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ask.fmAsk.fm

Ask.fm is a social site that lets kids ask questions and answer those posted by other users. Sometimes they are asking and answering anonymously.

What Teens Say

There are some friendly interactions on Ask.fm and the ability to toss out a question or answer one is appealing for many teens. There are lots of mean comments and some creepy sexual posts. This iffy content can also be the appeal of the site for some teens. Some of what you’ll see there is reality show shocking and does have that “I can’t believe they said that” draw to it.

What Parents Should Know

Parents need to know that this social site lets kids ask questions and answer questions posted by other users. Bullying is a major concern. In fact, the British news website MailOnline reported that the site has been linked to the suicides of several teens. As with many social sites, some users keep things friendly and clean, while others post hateful comments or sexual come-ons. Kids have the option of recording themselves with a webcam answering a question. The site doesn’t monitor content, but users can report behavior that’s violent, pornographic, or contains hate speech.

Talk to your teens about cyberbullying and how anonymity can encourage mean behavior.

Anonymous answers are optional. Users can decide whether to allow anonymous posts and can remove their answers from streaming to decrease their profile’s visibility. If your teens do use the site, they’d be best turning off anonymous answers and keeping themselves out of the live stream.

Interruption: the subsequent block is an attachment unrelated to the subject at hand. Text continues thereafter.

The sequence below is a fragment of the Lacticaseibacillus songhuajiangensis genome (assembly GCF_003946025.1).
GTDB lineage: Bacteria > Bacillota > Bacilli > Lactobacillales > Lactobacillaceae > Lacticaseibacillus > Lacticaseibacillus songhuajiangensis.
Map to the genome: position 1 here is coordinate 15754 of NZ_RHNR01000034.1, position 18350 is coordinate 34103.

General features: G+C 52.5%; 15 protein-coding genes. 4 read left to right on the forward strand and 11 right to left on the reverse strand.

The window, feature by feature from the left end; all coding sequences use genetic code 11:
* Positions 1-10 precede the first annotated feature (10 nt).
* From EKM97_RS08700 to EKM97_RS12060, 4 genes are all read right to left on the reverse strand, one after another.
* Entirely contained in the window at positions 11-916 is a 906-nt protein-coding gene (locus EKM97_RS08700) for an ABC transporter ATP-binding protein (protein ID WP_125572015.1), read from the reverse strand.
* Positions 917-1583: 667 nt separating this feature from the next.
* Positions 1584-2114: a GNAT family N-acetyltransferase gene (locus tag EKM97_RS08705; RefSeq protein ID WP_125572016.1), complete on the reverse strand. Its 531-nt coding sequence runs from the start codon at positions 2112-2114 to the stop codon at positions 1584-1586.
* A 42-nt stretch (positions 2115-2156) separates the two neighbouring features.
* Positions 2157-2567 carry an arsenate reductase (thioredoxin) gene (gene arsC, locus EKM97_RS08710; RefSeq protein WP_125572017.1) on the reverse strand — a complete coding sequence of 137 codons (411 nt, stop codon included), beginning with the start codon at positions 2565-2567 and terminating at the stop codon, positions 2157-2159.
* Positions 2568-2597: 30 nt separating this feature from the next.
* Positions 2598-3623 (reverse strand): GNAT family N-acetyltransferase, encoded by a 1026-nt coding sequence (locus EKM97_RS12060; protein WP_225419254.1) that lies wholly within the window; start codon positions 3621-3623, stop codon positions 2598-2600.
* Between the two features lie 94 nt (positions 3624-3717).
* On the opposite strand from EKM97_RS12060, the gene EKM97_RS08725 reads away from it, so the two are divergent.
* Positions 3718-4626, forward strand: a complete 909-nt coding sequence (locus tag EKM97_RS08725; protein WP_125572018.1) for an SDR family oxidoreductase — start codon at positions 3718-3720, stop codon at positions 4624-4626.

3 Comments

  1. Adam Fletcher on December 7, 2015 at 12:53 pm

    On Oovoo, you say “You can only chat with approved friends. Users can only communicate with those on their approved “contact list,” which can help ease parents’ safety concerns.”

    But these are not the default settings on Oovoo, which are instead for your account to be public and accessible to anybody. You have to go in and change those settings to protect your privacy, and given the model of how Facebook behaves about privacy settings, you almost certainly have to check from time to time that the service hasn’t introduced a new default and reset your privacy to ‘open’.

    (Apologies for a reply 18 months after the article was written – I’m a teacher just looking into Child Protection and Oovoo today).

    • Leah Nieman on December 7, 2015 at 5:16 pm

      No apologies needed. I always love discussion when it comes to online safety. Yes, you are correct. Default settings for new accounts are public and accessible to anybody. That’s pretty much the standard rule of thumb for platforms with an age requirement of 13 yrs and older. What I appreciated about ooVoo is they do give the users (or parents working with their kids) choices. Going through general and privacy settings should be something we do when setting a new account. I suggest going through them with our kids. And, visit those settings routinely to check for changes.